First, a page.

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Kremlin sends Russian media manuals on how to cover Azerbaijan's attack on Karabakh, advising to blame Armenia and the West, Meduza reports

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On September 19, Russia’s Presidential Administration sent guidelines to state-run and Kremlin-aligned media on how to cover Azerbaijan’s renewed offensive in Nagorno-Karabakh, according to a report by independent publication Meduza, which obtained a copy of the document.

According to the guidelines, Russian media outlets were advised to accuse Armenia and Western countries of Azerbaijan's attack on Nagorno-Karabakh. They were also suggested to highlight “the Armenian leadership recognizing Azerbaijan's sovereignty over Karabakh”, referring to the words of Armenian Prime Minister Nikol Pashinyan on recognizing Azerbaijan's “territorial integrity.” In reality, Pashinyan said that such recognition was possible on the condition that international security guarantees would be provided to the region’s Armenian population.

“Most likely, the Armenian Prime Minister's statement was pushed through by his Western ‘partners,’ who should fully share the responsibility for the consequences with him. The decision of the Armenian leadership, which itself radically changed the status of Karabakh, became a signal for Azerbaijan to act, and now Baku perceives the conflict in Nagorno-Karabakh as an internal one,” the guideline reads.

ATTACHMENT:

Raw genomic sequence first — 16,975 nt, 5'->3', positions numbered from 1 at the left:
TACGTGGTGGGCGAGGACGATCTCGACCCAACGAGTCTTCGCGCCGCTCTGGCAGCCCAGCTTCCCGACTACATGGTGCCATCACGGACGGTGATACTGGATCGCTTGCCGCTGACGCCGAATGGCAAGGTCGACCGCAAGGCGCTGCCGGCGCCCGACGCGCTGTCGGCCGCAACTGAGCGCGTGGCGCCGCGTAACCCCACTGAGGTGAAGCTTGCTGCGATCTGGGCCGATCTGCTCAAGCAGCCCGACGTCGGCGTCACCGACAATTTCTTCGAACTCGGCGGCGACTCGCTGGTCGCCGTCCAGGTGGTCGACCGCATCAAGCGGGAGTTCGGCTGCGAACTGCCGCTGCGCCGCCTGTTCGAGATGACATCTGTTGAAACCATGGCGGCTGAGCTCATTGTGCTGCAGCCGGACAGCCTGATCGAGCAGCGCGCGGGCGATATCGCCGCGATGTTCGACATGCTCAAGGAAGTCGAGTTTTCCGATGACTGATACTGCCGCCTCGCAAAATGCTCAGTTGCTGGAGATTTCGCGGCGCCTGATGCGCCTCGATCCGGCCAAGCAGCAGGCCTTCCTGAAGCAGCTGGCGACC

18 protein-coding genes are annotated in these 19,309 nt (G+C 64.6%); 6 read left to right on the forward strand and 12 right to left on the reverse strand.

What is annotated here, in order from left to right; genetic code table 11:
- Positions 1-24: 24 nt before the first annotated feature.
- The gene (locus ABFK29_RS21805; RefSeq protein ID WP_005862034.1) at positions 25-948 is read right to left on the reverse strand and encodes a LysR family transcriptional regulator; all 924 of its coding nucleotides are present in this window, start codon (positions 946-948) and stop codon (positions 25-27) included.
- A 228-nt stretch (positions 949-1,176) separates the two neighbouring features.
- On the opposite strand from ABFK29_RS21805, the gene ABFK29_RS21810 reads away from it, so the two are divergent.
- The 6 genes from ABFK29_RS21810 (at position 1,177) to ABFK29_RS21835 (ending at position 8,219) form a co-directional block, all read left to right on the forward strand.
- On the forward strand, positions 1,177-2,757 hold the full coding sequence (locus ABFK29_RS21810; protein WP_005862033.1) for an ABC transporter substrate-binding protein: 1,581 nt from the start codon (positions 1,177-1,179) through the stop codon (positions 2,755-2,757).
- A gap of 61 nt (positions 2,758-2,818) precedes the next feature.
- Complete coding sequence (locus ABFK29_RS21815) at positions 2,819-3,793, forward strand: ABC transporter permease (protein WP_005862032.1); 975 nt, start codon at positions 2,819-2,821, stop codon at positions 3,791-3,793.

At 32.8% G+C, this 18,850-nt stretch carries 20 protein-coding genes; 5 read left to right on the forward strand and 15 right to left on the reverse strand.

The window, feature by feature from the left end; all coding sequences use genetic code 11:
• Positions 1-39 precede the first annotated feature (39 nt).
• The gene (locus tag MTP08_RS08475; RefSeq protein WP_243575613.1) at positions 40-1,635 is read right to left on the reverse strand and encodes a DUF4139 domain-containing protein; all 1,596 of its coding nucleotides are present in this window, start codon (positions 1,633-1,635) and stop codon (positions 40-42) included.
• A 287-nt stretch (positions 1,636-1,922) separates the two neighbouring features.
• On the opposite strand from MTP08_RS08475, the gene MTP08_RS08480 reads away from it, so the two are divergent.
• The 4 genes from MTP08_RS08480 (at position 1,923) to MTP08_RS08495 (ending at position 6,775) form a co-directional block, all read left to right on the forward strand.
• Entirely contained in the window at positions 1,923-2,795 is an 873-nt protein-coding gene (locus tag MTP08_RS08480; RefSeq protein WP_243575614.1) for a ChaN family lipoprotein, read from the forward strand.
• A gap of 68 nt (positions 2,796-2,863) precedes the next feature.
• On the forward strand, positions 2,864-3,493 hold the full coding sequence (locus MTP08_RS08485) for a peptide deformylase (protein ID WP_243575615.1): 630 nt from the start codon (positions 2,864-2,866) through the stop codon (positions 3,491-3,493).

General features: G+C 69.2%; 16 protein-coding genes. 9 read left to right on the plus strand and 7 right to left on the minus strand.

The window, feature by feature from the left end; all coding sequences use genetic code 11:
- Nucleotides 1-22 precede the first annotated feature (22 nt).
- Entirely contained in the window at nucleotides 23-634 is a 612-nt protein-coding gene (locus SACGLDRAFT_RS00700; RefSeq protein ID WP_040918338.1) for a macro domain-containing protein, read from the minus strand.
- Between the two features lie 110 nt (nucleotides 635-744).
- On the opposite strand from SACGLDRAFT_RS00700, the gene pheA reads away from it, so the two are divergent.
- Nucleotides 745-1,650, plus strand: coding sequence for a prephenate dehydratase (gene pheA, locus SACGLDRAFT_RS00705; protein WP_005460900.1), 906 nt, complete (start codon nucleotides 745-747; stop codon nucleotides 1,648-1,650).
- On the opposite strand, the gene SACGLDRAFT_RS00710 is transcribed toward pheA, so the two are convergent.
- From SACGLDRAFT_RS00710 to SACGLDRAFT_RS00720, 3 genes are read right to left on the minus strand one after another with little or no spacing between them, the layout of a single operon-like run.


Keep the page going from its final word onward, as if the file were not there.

These views have already been featured in articles by Komsomolskaya Pravda and Lenta.ru.

The guidelines also advise taking a particular angle on Russian peacekeepers, who should have prevented the military conflict, but did not do so, as they have “observer” status, and to tell more about how they help in “evacuating civilians” specifically mentioning that locals found “shelter” in an Orthodox church located at the Russian peacekeepers’ base. Media outlets were also encouraged to mention the Russian army’s alleged achievements in Ukraine as part of their Karakabh coverage.

On September 20, Telegram channels belonging to the Russian Defense Ministry and the Russian peacekeeping corps shared images and videos of peacekeepers assisting refugees at their base. The reports claim that 2,261 civilians, including 1,049 children, are currently being hosted at the facility. These posts, however, do not acknowledge that these individuals were forced to flee their homes due to Azerbaijan's military aggression. Kremlin spokesman Dmitry Peskov told reporters that Azerbaijan acted “within its own territory.”

Cover photo: Refugees at Stepanakert airport near the Russian peacekeeper base on September 20, 2023.

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